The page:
You’ve probably seen a betta fish with a sunken or swollen eye. It may even have made their eyesight quite poor. As it turns out, there are treatments you can use to rehabilitate a betta fish with popeye disease. Betta fish popeye is quite common with its causes, symptoms, and treatments dealt with below.

Betta fish popeye is a condition in which the fish’s eye(s) appear to be swollen or bulging from injury, infections, tumors, or foreign objects in the eyes. Betta fish eyes are treated with aquarium salt, Epsom salt, chloramphenicol ointment, milk thistle, medication, and changing the water.

What is Popeye in Fish?

Popeye, also called exophthalmia, is a condition in fish that causes the eye to protrude from the socket. It is caused by a bacterial infection, which can be either external or internal in origin. The infection can go from one eye to the other, so it’s important to treat both eyes at once.

When you compare normal betta eyes vs popeye, you can easily see that the condition makes the eyes of the fish swollen or red in color and they generally appear injured. However, not all betta swollen eye conditions are popeye. To be safe when you see a betta fish eye pop, always consult your vet.

What Causes Betta Fish Popeye?

This condition is relatively easy to spot because it’s very noticeable: it looks like there’s a bubble in the fish’s eye. This condition can also cause swelling or cloudy patches on the eyeball.

There are many potential causes of popeye in bettas. However, popeye is a symptom and not a disease. Therefore, determining the root cause is important to treat it.

Unilateral vs. Bilateral Popeye

Popeye can occur only in one eye (unilateral) or both eyes (bilateral). While the two conditions may appear similar to the untrained eye, treatment may differ depending on which type of Popeye your betta has.

Unilateral popeye

Unilateral Popeye most likely has an external cause since one eye is affected rather than both of them. The causes include:

  • Injury: If you bump your betta’s tank or change your betta’s water without properly acclimating, you can injure the swim bladder and cause popeye in one eye. A common sign that this has occurred is if your betta swims with his head tilted slightly. It can also occur due to injury from another fish. While some fish may bully bettas, placing bettas and platies together can lead to the latter being bullied instead.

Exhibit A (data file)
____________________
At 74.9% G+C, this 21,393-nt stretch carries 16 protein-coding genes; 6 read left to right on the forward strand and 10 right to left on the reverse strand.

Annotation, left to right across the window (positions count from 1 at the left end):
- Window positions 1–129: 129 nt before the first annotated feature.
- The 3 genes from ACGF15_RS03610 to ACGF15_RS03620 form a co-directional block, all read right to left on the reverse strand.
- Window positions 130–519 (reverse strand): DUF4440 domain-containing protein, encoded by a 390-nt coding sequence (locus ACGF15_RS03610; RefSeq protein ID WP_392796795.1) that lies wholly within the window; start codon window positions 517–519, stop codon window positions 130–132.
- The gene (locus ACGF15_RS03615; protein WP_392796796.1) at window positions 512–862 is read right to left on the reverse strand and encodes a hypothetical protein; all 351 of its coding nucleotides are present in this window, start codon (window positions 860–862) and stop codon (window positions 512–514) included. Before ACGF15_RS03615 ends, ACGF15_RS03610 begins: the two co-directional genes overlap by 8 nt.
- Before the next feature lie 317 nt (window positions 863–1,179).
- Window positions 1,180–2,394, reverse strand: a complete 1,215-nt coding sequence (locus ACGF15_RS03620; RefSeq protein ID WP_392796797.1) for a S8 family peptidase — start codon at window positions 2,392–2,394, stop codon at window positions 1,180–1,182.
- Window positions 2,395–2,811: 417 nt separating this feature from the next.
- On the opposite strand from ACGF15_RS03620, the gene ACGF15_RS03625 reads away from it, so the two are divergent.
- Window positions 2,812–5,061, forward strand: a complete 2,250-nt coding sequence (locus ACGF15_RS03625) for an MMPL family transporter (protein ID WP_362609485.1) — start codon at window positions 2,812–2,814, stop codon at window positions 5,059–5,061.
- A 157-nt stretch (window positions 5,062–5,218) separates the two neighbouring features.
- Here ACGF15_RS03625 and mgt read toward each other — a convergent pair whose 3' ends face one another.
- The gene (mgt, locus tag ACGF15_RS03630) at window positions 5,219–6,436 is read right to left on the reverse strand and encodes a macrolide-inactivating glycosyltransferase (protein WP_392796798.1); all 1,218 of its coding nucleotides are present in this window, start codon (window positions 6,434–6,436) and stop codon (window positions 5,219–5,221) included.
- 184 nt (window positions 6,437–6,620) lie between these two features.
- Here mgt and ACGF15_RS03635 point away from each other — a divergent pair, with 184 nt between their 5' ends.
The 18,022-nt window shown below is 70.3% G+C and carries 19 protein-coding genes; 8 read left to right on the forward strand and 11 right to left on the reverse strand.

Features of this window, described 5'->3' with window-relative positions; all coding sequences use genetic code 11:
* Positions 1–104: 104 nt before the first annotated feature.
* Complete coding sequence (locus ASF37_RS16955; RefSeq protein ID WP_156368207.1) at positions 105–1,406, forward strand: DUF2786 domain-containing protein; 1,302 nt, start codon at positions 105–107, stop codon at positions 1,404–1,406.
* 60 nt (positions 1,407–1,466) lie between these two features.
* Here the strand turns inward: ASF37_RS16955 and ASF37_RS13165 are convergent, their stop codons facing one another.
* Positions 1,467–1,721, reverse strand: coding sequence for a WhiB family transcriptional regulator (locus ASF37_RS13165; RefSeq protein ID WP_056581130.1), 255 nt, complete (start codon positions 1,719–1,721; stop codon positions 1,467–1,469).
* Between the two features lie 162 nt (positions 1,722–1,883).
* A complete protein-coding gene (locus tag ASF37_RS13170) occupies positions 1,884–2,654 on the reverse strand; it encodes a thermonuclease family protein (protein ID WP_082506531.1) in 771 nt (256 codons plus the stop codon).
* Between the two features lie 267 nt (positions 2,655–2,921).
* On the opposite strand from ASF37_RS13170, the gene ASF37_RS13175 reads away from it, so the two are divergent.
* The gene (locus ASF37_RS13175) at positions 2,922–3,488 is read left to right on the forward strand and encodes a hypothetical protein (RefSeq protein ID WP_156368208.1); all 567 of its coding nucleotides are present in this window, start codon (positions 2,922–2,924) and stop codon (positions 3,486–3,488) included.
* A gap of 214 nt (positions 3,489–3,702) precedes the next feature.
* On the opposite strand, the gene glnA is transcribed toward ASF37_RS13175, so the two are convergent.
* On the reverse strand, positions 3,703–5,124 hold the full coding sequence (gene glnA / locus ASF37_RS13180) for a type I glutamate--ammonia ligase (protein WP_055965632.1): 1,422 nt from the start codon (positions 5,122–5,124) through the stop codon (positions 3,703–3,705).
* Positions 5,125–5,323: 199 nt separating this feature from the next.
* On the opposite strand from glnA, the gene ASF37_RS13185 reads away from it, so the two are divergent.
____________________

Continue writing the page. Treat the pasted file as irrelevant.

• Foreign Object: If your betta is stressed, he may rub his head against the side of his tank or on any substrate sharp enough to scratch his eye. If a piece of gravel scratches his lens, it may cause popeye.
  • Bacterial Infection: Your betta’s water should be kept clean at all times, but it may become contaminated with bacteria that can infect the eye.

There are many other causes of this condition but these ones are the most common ones. 

Bilateral popeye

There are several causes of bilateral popeye in betta fish. This is when both eyes bulge. The betta fish bulging eye may be barely noticeable or severe. Some of the causes of bilateral popeye include the following:

  • Bacterial infections such as those caused by Aeromonas and Pseudomonas, are the most common cause of bilateral popeye. These bacteria are often found in dirty water conditions and in live foods.
  • Fungal infections can also cause bilateral popeye in betta fish. Fungal infections can be treated with medication and clean water conditions.
  • Parasitic infections are the third reason for bilateral popeye in betta fish. Such parasites include Trichodina and Ichthyophthirius multifiliis (Ich). Treatment for the parasite depends on what the parasite is and how severe the infection is.
  • Tumors can also cause bilateral popeye in betta fish.

Bilateral popeye is dangerous since it can significantly affect the vision of the fish. As such, it needs quick intervention each time you see both betta eyes popping out.

Symptoms of Popeye in Betta Fish

Popeye can be difficult to diagnose because there are many different causes. If your betta has this condition, he will have bulging eyes and may look as if he has been crying. A healthy betta should have a lean, streamlined body and clear, protruding eyes.

If you notice any of these symptoms, it could mean your pet is experiencing popeye: